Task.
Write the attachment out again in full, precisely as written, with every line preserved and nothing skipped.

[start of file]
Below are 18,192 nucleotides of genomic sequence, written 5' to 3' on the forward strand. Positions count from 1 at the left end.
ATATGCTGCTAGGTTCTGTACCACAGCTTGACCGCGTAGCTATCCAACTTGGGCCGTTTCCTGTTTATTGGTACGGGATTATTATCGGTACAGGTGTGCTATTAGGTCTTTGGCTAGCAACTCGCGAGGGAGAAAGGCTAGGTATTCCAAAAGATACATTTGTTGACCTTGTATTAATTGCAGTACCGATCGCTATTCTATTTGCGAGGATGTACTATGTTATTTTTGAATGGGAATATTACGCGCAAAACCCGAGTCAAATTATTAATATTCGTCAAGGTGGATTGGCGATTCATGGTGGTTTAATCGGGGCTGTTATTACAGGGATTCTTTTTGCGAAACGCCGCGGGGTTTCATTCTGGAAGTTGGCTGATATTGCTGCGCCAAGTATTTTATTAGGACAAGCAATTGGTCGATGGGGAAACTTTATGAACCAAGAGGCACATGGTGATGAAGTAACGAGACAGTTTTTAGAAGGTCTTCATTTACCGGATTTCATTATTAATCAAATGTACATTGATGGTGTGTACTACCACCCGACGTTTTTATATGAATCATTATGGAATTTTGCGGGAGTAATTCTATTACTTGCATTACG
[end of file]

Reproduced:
Below are 18,192 nucleotides of genomic sequence, written 5' to 3' on the forward strand. Positions count from 1 at the left end.
ATATGCTGCTAGGTTCTGTACCACAGCTTGACCGCGTAGCTATCCAACTTGGGCCGTTTCCTGTTTATTGGTACGGGATTATTATCGGTACAGGTGTGCTATTAGGTCTTTGGCTAGCAACTCGCGAGGGAGAAAGGCTAGGTATTCCAAAAGATACATTTGTTGACCTTGTATTAATTGCAGTACCGATCGCTATTCTATTTGCGAGGATGTACTATGTTATTTTTGAATGGGAATATTACGCGCAAAACCCGAGTCAAATTATTAATATTCGTCAAGGTGGATTGGCGATTCATGGTGGTTTAATCGGGGCTGTTATTACAGGGATTCTTTTTGCGAAACGCCGCGGGGTTTCATTCTGGAAGTTGGCTGATATTGCTGCGCCAAGTATTTTATTAGGACAAGCAATTGGTCGATGGGGAAACTTTATGAACCAAGAGGCACATGGTGATGAAGTAACGAGACAGTTTTTAGAAGGTCTTCATTTACCGGATTTCATTATTAATCAAATGTACATTGATGGTGTGTACTACCACCCGACGTTTTTATATGAATCATTATGGAATTTTGCGGGAGTAATTCTATTACTTGCATTACG